(HPV) are a group of more than 100 viruses.
Certain types of HPV can cause
genital warts, which are growths or bumps that appear: On the vulvaIn or around the vagina or anusOn the cervixOn the penis, scrotum, groin, or thigh
Some strains of HPV are linked to
. Although it is less common, some strains are linked to cancers of the vulva,
, throat, and penis.
HPV is easily spread during oral, genital, or anal sex with an infected partner.
Many people will be exposed to a form of HPV at some point in their lives. Not all will become infected or develop symptoms.
The HPV vaccine contains virus-like particles that are not infectious. These particles produce antibodies to prevent HPV from infecting cells. The vaccine is given by injection into the muscle.
The vaccine Gardasil protects against four types of HPV strains. It may be used to prevent the following conditions:
Cancers of the cervix,
, vulva, and anus
Genital wartsPrecancerous lesions on the genitals (in women)
Another vaccine called Cervarix protects against 2 types of HPV strains. It is used to prevent cervical cancer and cervical precancer in women.
The vaccine is recommended for girls as a 3-dose series between 11 and 12 years old. Girls should be vaccinated before their first sexual contact for the vaccine to be most effective. Girls and women aged 13-26 years who did not receive the HPV vaccine when they were younger should still receive the vaccine series.
It is recommended that boys receive 3 doses of Gardasil beginning at age 11-12 years. Boys and men aged 13-21 years who did not receive the HPV vaccine when they were younger should still receive the vaccine series.
Men aged 22-26 years may also be vaccinated. Men in this age group should be vaccinated if they have sex with other men, have HIV infection, or have a weak immune system due to other illnesses or medications.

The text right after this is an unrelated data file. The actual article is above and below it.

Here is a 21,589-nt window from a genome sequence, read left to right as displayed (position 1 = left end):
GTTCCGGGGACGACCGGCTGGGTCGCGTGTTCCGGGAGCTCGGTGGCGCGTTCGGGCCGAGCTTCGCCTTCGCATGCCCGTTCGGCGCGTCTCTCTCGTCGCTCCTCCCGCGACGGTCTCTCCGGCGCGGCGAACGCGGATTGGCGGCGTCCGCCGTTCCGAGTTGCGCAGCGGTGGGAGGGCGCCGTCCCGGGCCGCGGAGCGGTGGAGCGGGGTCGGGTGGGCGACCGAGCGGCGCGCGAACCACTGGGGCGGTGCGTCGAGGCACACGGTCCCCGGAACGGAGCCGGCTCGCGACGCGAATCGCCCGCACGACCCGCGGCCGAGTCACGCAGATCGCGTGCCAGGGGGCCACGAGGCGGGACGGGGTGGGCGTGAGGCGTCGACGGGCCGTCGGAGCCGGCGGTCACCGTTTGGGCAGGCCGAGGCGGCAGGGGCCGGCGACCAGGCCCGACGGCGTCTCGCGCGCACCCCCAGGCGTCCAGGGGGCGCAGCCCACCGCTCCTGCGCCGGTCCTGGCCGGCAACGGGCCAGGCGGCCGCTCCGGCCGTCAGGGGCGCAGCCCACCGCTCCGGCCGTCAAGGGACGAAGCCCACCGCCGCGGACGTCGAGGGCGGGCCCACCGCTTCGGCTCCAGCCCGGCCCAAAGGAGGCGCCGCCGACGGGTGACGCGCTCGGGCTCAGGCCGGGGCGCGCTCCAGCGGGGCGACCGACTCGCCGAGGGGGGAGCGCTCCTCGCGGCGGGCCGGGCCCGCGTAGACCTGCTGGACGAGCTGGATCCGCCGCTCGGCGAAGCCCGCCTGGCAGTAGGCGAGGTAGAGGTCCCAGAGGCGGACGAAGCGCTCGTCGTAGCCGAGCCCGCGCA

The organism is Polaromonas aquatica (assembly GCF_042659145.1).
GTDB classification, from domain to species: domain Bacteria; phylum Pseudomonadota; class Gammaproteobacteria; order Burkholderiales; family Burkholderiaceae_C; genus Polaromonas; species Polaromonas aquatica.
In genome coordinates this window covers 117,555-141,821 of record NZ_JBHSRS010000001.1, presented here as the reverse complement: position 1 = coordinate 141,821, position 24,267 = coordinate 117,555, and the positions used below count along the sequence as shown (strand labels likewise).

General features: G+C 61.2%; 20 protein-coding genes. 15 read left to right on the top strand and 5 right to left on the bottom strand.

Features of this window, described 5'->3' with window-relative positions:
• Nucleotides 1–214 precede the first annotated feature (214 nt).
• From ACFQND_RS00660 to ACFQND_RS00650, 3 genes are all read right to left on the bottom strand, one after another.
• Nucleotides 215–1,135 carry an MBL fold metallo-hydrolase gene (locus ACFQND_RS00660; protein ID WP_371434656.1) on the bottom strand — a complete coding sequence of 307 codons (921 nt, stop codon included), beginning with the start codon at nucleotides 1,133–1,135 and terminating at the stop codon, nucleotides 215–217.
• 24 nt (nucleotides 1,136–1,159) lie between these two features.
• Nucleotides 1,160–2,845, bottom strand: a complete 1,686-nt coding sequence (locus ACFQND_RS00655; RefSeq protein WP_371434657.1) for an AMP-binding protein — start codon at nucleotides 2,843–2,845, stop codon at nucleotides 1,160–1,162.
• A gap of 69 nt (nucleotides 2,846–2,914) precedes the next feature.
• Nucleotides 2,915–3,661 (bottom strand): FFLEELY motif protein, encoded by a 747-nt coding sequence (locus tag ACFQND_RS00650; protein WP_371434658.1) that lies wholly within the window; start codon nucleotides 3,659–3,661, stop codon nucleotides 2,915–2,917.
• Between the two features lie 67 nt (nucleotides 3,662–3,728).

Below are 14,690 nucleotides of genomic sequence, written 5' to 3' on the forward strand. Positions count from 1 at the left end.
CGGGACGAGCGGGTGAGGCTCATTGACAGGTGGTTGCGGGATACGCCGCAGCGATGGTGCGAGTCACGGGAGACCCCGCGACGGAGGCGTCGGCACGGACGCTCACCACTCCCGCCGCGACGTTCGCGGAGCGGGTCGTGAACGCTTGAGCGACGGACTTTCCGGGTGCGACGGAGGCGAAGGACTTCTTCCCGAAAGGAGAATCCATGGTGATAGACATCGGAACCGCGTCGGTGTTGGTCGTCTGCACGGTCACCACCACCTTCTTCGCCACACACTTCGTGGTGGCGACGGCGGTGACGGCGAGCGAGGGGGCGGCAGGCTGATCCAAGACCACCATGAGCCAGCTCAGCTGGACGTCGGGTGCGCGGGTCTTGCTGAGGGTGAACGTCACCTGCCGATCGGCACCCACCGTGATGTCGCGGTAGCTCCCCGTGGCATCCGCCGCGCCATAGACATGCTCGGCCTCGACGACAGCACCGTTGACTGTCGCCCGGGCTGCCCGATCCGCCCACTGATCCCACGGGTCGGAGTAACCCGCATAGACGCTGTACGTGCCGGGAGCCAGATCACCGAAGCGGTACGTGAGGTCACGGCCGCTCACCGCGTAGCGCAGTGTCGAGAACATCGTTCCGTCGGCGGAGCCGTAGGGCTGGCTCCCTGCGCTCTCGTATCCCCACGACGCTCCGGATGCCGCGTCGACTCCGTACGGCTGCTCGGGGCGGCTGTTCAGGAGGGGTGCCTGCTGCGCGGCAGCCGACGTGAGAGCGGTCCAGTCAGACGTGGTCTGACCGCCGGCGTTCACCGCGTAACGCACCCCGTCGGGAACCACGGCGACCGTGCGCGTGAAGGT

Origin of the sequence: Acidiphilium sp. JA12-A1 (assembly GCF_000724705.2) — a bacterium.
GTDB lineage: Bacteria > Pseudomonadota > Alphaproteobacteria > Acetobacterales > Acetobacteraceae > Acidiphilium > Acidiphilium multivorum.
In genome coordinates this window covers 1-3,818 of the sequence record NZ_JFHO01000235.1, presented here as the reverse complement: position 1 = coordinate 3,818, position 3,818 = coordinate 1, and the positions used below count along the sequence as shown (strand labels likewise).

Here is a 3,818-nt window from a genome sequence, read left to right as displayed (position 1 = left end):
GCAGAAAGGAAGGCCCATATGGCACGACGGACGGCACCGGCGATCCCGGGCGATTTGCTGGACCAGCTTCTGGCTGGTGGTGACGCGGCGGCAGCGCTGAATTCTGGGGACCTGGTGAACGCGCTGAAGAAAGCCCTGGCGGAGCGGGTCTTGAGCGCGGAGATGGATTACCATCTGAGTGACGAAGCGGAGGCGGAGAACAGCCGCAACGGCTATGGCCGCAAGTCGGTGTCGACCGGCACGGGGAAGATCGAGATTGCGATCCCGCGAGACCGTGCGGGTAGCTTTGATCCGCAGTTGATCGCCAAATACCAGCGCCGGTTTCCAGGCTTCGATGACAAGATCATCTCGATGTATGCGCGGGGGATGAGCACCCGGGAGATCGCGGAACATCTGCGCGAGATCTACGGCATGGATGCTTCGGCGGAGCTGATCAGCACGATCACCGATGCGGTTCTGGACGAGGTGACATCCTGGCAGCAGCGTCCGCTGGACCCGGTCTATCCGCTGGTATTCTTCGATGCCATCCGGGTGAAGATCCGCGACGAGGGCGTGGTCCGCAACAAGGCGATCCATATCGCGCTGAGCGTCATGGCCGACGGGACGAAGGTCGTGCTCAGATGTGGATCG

The vaccine is recommended to children aged 9-10 who are at high risk due to a history of sexual abuse.
Research suggests that the vaccine does not appear to cause any serious side effects. Like any vaccine, it has the potential to cause serious problems, such as a severe allergic reaction.
Some problems have been associated with the HPV vaccines, like pain, redness, swelling, or itching at the injection site. Other potential side effects include:
HeadacheMild to moderate feverFainting
FatigueHeadacheMuscle painJoint painGastrointestinal symptomsFainting
Do not get the vaccine if you: Had a life-threatening allergic reaction to yeast or any other component of the vaccine.Are or may be pregnant.Are moderately or severely ill. Wait until you have recovered.
Avoiding physical contact with an infected sexual partner is the only way to completely prevent the spread of a genital HPV infection.
may help reduce the spread. However, condoms are not 100% effective because they do not cover the entire genital area.
Other preventive measures include: Sexual abstinenceHaving only one sexual relationship
Regular check-ups for
sexually transmitted diseases
for women, starting at age 21
to screen for cervical cancer